Side Two is all instrumental (with the exception of some wordless voices), and just as evocative and impressive as Eno's definitive Another Green World album released a couple of years prior. In fact, one could argue that this stuff is even better, as it condenses the best aspects of the latter work (massiveness, timelessness) into about 20 minutes. "Warszawa" is an absolute stunner, a 6-minute howling void of bigness. "Art Decade" scales it down a little, emphasizing a single sad melodic line on the synthesizers. "Weeping Wall" brings some gamelan-like percussion into the mix, and "Subterraneans" brings all these elements together to a quizzical conclusion.

Long my favorite Bowie album, and a must-own for any progressive rock fan.

(Interesting trivia: former Magma member Laurent Thibault actually played some bass and assisted in the recording of this album; but for whatever reason, his name was omitted from the credits. I learned this from an audiobook about the album from the 33 1/3 series, for which Thibault was interviewed.)

Review by Lewian
2 stars There is no doubt that Low is a very original and special album. Many things on Low are done in a very unique way, or for the first time. It seems this album has influenced a lot of people, particularly in New Wave and Post Punk, and it has impressed even more; Pitchfork rated this as the best album of the seventies. Certainly Mr Bowie got the timing right for this!

I have made numerous attempts to get into Low and one time after another I failed. The rock oriented first side sounds thin to me, the special sounds and the mix are unorthodox and original but rather annoy than please me. The songs don't have a lot of appeal and are faded out all to quickly and impatiently.The mood is neither heavy nor romantic nor angry, rather emotionally understated and distant, and this doesn't attract me. Bowie was not in his best shape when he did this and one can hear this. It sounds like his attention span was rather short and this is expected of the listener, too, at least on side one.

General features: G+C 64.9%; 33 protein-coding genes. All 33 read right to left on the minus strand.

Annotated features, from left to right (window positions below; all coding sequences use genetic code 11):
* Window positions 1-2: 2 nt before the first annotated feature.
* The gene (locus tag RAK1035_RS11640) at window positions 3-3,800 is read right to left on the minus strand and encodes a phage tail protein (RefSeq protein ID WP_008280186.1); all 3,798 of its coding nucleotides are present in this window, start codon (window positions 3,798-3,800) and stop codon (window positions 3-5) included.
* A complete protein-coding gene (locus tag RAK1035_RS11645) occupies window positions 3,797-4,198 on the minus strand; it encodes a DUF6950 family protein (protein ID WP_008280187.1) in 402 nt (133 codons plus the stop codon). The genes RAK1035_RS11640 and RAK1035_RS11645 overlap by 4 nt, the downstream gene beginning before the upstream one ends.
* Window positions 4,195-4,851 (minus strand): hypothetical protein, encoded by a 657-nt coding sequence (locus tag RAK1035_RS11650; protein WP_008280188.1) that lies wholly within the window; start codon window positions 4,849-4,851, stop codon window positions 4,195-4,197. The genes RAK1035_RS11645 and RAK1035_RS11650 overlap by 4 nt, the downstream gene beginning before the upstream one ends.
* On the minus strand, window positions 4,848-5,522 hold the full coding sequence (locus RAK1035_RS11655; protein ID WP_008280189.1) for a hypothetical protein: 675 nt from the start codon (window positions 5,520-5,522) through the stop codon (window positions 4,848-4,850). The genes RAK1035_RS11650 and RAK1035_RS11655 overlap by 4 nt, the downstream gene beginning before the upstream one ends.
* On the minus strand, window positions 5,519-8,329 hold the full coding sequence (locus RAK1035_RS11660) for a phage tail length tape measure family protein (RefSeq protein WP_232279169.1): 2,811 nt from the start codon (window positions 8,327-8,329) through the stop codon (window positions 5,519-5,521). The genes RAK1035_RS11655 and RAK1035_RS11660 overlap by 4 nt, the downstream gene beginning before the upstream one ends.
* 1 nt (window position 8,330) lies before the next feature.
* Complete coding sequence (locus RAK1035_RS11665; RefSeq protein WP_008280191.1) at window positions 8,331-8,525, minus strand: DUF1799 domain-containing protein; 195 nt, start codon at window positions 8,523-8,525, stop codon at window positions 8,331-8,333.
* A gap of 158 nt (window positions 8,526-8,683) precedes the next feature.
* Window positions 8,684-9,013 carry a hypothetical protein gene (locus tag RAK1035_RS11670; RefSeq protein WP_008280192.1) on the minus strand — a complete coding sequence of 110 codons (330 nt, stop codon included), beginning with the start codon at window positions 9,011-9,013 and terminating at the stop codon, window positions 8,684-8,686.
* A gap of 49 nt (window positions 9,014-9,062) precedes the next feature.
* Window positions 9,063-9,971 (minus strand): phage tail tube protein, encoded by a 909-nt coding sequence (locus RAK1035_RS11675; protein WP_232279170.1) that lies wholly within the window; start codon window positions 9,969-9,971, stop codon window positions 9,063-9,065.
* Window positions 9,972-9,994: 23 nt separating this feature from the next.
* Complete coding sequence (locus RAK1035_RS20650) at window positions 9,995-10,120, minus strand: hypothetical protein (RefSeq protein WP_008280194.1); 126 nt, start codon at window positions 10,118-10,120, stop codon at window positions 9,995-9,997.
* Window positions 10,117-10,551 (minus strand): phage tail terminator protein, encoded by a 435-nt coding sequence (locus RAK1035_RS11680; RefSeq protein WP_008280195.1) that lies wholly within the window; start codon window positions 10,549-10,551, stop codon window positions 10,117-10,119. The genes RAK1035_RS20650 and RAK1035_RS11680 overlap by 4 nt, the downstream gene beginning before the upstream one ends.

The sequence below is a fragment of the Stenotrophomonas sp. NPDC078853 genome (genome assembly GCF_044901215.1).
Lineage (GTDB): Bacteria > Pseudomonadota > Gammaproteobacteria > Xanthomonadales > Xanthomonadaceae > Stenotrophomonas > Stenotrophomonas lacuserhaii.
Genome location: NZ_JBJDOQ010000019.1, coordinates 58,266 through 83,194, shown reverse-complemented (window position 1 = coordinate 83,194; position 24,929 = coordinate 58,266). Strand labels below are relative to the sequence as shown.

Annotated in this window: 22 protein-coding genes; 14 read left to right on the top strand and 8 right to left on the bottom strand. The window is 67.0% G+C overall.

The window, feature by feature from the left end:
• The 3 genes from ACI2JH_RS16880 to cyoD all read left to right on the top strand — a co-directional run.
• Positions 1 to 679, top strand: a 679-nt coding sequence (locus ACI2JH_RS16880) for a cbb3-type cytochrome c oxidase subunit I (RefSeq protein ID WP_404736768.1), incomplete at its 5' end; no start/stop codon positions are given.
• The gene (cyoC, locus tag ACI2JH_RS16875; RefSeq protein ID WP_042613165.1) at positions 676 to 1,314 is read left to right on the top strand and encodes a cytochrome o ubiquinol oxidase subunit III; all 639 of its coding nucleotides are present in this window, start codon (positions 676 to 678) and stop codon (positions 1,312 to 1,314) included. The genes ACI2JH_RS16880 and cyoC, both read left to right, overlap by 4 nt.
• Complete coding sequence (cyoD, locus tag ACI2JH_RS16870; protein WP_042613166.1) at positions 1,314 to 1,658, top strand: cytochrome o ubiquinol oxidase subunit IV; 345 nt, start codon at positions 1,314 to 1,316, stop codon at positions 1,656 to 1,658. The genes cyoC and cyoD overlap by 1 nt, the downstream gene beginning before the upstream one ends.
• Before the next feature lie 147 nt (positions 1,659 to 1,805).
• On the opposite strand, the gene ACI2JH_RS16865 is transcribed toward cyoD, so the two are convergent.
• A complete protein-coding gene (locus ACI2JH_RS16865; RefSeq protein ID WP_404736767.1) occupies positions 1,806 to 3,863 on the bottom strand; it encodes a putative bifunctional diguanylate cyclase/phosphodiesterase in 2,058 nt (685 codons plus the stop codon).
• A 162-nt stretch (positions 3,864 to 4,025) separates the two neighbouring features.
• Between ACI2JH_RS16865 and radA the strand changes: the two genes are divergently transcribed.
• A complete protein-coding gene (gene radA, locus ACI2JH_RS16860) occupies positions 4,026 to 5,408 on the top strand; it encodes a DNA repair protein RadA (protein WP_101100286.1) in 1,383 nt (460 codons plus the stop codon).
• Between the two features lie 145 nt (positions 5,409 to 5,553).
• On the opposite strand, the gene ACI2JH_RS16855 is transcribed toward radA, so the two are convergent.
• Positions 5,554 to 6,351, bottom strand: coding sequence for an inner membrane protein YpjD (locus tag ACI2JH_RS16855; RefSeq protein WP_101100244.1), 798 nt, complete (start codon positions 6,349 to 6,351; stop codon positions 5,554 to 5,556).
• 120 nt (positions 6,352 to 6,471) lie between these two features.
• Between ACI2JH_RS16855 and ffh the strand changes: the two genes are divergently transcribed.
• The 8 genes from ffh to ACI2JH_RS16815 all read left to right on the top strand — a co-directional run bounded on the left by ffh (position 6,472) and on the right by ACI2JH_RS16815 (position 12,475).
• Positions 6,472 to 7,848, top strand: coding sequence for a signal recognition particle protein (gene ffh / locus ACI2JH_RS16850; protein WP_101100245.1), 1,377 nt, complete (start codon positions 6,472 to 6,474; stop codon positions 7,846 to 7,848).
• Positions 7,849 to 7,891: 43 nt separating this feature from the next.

I like the electronically dominated second side more, some sounds are beautiful and Warszawa is pretty impressive in its atmosphere, although none of these has much compositional substance, it's all about trying out and showcasing this exciting new style. Allusions to electronic Kraut artists are tastefully woven in; Weeping Wall sounds a bit like some of Irmin Schmidt's Soundtracks (most of which came later to be fair) and is rather interesting. Art Decade comes from a similar angle as Warszawa and works fairly well but doesn't have the haunting vocals that Warszawa and Subterraneans offer; the latter would be rather directionless though without the pretty short vocal part. This kind of stuff has been done much better by the proper electronic musicians, except, OK, they don't have Bowie's voice.

All in all side one and side two don't really fit very well together (it seems that nobody denies this but some seem to find this very cool); I can't get much out of side one and side two has its moments but isn't really consistent and mature (Mr Bowie's gotta be innovative for innovation's sake, and leave the place again all too soon).

Side one is a weak 2* and side two a good 3* and because they're not the best match and nobody has rated this low (!) up to now I round it down. Yeah, I see why it's special but still. Essential but not good.

Review by Mellotron Storm